53. chicagofinance says:

    Also “idiot”….everyone is a stock expert trading mo-mo crap in a spec market with hyper-liquidity……if anything, your tout probably is prima facie evidence that we are due for the oft-mentioned dramatic market correction……

  54. Michael says:

    I understand that you know a lot more about the stock market than I do, and I respect that. All I’m saying is that if I’m an idiot, you most likely will win if you short the stock. I don’t short stocks, so I have no idea what the cost to borrow is on the stock. I understand the generalized “shorting” process, but don’t know the details.

    chicagofinance says:
    July 20, 2014 at 2:13 pm
    You “idiot”….do you have any idea what the borrow is on that stock….the cost of carry would murder you even you were correct…..the short would have to instantaneously work to dramatic effect…..but why would you know anything about cost of carry….all you have ever done is collect a rent roll with a subsidized expense profile……

    Michael says:
    July 20, 2014 at 12:01 pm
    I don’t invest in only real estate. I’ll still take a good income property any day over stocks. I was sharing information on a stock that has made me a lot of money. I’m pretty sure it’s going to make people money in the next year or two. It’s highly volatile, which means people are day trading it aka constantly cashing in on their profits. You think it’s a crap stock then short it. Either way, there is money to made on this stock. I’m on the optimist side with this stock. If you think I’m an idiot, then short it. Guaranteed to make money if you truly believe I’m an idiot. My last buy-in was for 4.83 on Friday. I’m not a day trader, but on this stock I have treated it as a buy and sell because of the insane volatility. I think it goes up this week based on good news out of the conference. But like I said, if you truly think I’m an idiot, here is your chance to put your money where your mouth is and have the balls to short it.

  55. Michael says:

    Thanks for the info and advice. Appreciate it.

    clotluva says:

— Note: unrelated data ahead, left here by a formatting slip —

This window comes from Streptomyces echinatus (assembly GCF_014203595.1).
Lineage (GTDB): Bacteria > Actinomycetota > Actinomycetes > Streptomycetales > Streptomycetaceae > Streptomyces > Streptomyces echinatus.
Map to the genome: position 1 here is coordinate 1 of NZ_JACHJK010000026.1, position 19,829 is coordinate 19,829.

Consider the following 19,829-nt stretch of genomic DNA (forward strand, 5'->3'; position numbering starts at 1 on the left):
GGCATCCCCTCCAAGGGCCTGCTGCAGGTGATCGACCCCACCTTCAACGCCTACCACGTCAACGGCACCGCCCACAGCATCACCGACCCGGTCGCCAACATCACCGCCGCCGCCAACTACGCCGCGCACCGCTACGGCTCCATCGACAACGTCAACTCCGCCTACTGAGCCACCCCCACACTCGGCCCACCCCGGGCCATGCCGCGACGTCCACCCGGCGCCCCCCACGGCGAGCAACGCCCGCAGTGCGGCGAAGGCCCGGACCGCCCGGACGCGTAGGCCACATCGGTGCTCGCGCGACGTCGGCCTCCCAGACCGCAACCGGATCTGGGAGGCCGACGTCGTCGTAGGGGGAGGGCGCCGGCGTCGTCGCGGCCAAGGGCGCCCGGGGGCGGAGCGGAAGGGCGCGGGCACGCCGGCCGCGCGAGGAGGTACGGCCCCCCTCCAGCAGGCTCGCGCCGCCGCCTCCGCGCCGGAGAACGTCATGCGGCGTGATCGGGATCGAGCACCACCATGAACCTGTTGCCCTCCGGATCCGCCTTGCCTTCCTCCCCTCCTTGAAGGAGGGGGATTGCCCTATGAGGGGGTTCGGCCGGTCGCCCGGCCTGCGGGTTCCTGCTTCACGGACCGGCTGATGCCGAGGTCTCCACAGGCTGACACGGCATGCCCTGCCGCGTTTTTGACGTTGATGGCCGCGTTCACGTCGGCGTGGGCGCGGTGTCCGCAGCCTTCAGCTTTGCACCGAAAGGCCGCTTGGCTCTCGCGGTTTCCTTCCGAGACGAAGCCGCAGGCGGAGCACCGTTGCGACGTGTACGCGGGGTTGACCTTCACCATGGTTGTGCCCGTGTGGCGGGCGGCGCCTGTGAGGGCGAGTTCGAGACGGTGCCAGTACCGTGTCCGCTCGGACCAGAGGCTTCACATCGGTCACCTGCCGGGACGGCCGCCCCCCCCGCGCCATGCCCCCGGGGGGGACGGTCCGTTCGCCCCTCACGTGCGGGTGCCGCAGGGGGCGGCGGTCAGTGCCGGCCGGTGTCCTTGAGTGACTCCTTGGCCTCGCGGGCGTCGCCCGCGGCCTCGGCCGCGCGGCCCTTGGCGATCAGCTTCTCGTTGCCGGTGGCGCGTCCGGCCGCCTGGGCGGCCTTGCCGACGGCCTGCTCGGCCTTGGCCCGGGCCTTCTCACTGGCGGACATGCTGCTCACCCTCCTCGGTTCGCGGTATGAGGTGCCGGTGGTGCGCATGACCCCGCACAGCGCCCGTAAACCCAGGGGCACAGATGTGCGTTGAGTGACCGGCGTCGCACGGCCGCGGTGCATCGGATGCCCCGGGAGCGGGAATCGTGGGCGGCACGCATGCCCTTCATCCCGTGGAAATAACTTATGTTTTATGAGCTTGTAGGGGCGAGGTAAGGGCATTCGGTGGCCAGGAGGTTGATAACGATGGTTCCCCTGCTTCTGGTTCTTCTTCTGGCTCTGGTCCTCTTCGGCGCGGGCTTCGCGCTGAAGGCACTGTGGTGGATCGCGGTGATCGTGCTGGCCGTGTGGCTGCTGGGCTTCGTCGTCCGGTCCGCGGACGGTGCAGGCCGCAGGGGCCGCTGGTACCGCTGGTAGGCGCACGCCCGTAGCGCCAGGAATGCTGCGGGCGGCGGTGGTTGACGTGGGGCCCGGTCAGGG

July 20, 2014 at 1:35 pm
    hydrogen infrastructure is expensive to develop and maintain (because the atoms are so tiny) and in the end, hydrogen power isn’t really “clean energy”, since hydrogen is not a naturally occurring fuel source (ergo, it is inefficient to create). so in terms of net benefit, it is similar to electric cars that are charged with electricity generated from burning coal.

    had a friend that worked for plug power 10 years ago or so…not much has changed with their technology…they will only go as far as the PR hungry companies (and zealous speculators) will be able to subsidize them.

    and hydrogen is way down on the DOE’s list of areas in which it wants to invest, so outlook for sustained federal subsidies/R&D is weak.

    enjoy the ride. but IMO, a better long term play would be to invest in CNG/LNG infrastructure.

  56. Juggalo4eva says:

    Passion Fruit is making me long for the good old days of SRS.

  57. Juggalo4eva says:

    Hey Passion Fruit- you ever go to dinner at Le Bernardin and discover you’re the only person in the room?

  58. Juggalo4eva says:

    That’s what happens when you short. Winning becomes losing. And, being the only person in the restaurant makes you feel like you’re what’s for dinner.

  59. grim says:

    57 – noted

  60. Libturd at home says:

    “And, being the only person in the restaurant makes you feel like you’re what’s for dinner.”

    Like going don’t on the craps table.